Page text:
This past weekend, the Barbados National Registry (BNR) held its 10th anniversary Extravaganza, where Chief Medical Officer, Dr. Kenneth George, praised that organisation for its efforts in providing information concerning the number of cases, deaths and access to services, as well as playing a major role in “helping the Ministry track trends in critical diseases which continue to affect large numbers of our population”.
He was speaking, of course, about Chronic Non-Communicable Diseases (CNCDs), such as cardiovascular disease, diabetes, hypertension, and some cancers, which are responsible for a high percentage of the deaths recorded in this country.
At the time, Dr. George also revealed that one particular non-communicable disease, hypertension, will be the cause of 86.3 per cent of all deaths in Barbados by 2030 if current trends persist.
It is evident then that this type of information is critical to addressing the overall challenge with CNCDs. As such, we echo the Chief Medical Officer’s praise of the BNR, for it is only through research and collecting objective, wide-ranging data that incidences of these diseases can be reduced. The BNR must continue to collect the raw numerical data, as well as carry out empirical research in order to analyse more fully the factors underlining the prevalence of CNCDs.
For instance, it has been acknowledged that to achieve better health and wellness, there needs to be a holistic approach to health care. Primarily, the focus must be on preventative healthcare – seeking to change behaviours and attitudes towards living a more active and nutrition-laden lifestyle. However, other factors like stress, mental health and financial status could also impact the ability of an individual to make healthy lifestyle choices. Therefore, having a fuller picture of an individual would help identify reasons for choices and hence highlight additional risk factors for these diseases.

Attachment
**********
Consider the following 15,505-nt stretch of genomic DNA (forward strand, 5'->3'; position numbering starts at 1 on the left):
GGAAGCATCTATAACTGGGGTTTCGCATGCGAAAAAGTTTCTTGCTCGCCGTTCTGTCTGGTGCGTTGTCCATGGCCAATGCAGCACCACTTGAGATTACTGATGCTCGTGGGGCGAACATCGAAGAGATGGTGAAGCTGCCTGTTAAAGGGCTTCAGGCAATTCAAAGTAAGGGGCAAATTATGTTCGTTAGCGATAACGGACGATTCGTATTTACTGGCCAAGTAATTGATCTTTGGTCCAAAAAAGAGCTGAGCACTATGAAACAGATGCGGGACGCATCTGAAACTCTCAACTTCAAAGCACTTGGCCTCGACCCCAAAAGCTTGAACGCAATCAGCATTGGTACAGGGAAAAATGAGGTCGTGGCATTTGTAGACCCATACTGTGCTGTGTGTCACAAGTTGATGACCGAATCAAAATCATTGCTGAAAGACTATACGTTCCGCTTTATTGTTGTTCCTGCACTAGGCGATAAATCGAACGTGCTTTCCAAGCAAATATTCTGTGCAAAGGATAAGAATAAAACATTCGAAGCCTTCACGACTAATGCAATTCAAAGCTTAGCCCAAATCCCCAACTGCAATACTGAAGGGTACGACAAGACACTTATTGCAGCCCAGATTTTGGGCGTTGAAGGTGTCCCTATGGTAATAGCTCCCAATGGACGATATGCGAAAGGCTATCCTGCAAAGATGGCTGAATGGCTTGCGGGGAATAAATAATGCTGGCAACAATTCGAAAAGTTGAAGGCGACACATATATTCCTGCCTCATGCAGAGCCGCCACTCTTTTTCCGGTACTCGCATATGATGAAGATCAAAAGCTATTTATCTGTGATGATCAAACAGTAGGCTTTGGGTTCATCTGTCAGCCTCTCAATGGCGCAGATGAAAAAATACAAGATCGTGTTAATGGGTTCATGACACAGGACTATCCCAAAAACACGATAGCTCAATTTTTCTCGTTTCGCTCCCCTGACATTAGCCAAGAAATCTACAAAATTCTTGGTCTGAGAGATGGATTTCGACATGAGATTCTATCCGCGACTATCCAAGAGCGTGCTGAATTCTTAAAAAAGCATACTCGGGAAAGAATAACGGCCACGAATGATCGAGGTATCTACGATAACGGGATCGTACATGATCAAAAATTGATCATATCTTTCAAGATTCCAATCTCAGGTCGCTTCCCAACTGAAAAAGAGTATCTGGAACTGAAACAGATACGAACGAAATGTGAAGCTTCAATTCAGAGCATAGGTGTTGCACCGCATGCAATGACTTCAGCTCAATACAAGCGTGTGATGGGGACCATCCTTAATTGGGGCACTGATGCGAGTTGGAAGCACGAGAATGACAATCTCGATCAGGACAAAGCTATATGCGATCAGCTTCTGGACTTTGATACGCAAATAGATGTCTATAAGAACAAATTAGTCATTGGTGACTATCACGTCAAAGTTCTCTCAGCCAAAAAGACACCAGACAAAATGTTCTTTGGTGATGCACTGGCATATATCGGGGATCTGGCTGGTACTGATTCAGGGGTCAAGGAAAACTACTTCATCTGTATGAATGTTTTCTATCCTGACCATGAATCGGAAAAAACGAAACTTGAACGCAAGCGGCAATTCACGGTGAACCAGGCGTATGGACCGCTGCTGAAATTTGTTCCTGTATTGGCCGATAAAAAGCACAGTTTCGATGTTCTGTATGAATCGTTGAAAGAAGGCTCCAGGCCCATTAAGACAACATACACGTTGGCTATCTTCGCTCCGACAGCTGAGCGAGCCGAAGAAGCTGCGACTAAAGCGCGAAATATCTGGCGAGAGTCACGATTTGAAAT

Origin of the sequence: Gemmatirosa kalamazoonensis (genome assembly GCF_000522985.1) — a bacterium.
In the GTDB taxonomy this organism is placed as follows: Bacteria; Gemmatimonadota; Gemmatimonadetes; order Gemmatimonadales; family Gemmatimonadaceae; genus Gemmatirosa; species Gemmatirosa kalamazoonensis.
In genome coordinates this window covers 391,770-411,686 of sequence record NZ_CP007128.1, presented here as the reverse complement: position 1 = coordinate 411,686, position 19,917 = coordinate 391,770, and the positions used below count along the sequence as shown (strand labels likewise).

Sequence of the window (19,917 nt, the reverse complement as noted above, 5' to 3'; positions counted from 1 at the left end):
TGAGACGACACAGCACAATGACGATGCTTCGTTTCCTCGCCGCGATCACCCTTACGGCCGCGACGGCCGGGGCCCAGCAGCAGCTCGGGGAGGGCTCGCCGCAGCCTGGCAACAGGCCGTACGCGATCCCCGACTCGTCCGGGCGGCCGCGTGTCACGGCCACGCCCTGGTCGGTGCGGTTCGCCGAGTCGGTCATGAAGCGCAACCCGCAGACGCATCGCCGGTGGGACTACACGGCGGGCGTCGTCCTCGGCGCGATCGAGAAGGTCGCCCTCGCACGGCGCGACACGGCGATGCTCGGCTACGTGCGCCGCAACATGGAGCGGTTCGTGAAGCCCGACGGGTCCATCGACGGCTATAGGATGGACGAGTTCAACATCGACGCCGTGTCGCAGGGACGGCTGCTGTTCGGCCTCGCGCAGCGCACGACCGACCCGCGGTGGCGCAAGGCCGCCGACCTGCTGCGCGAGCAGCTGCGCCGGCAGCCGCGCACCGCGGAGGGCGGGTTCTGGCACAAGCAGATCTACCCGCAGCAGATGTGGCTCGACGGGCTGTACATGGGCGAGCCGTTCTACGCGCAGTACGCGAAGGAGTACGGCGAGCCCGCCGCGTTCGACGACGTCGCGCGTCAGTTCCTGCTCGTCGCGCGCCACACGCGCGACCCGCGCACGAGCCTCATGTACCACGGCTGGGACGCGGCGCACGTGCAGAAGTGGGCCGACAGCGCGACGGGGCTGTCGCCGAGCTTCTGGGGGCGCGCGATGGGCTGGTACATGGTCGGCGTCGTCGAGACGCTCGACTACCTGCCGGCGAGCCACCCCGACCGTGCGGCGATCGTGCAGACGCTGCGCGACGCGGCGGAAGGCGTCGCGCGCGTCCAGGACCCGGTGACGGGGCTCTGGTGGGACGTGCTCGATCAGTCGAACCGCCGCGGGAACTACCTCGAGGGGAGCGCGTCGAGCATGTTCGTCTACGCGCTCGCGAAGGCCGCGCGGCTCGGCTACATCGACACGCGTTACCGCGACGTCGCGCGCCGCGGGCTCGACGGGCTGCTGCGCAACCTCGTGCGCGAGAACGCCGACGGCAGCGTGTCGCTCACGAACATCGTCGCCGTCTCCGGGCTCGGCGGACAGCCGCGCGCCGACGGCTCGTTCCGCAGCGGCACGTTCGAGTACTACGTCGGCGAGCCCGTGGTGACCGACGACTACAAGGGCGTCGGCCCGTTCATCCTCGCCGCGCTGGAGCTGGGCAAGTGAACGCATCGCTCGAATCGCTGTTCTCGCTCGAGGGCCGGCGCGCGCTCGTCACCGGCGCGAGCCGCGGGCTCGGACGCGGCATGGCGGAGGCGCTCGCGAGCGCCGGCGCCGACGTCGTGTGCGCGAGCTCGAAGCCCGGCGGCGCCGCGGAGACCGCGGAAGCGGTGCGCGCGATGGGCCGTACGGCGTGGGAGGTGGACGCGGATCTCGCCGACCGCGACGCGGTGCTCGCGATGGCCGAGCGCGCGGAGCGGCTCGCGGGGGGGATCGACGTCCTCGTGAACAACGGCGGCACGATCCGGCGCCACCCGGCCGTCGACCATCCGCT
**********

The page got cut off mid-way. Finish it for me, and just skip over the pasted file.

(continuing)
While government aims to design a healthcare plan that would reduce the incidences of CNCDs, challenges like the country’s current economic hardships resulting in retrenchment and job losses; poor personal coping strategies for dealing with stress; and the simple but stark reality of poverty for many, make it extremely difficult for some to follow suggested programmes for healthy lifestyle living. Case in point, as one minister pointed out recently, there are no price controls on merchandise and the cost of an item is decided by the market. Therefore, how easy can it be for an person – especially if newly unemployed – to purchase healthy, fresh foods when a single sweet pepper costs between $3-6? Imagine what an entire salad for more than one person would cost…for an entire week! Added to this is the stress of not being in a position to afford these food items, all of which contributes to high blood pressure.
All these considerations must be noted and a realistic, truly holistic approach to reducing CNCDs adopted. We reiterate the need for the BNR’s work in collecting this information and hope that all these factors help to guide any national healthcare policy.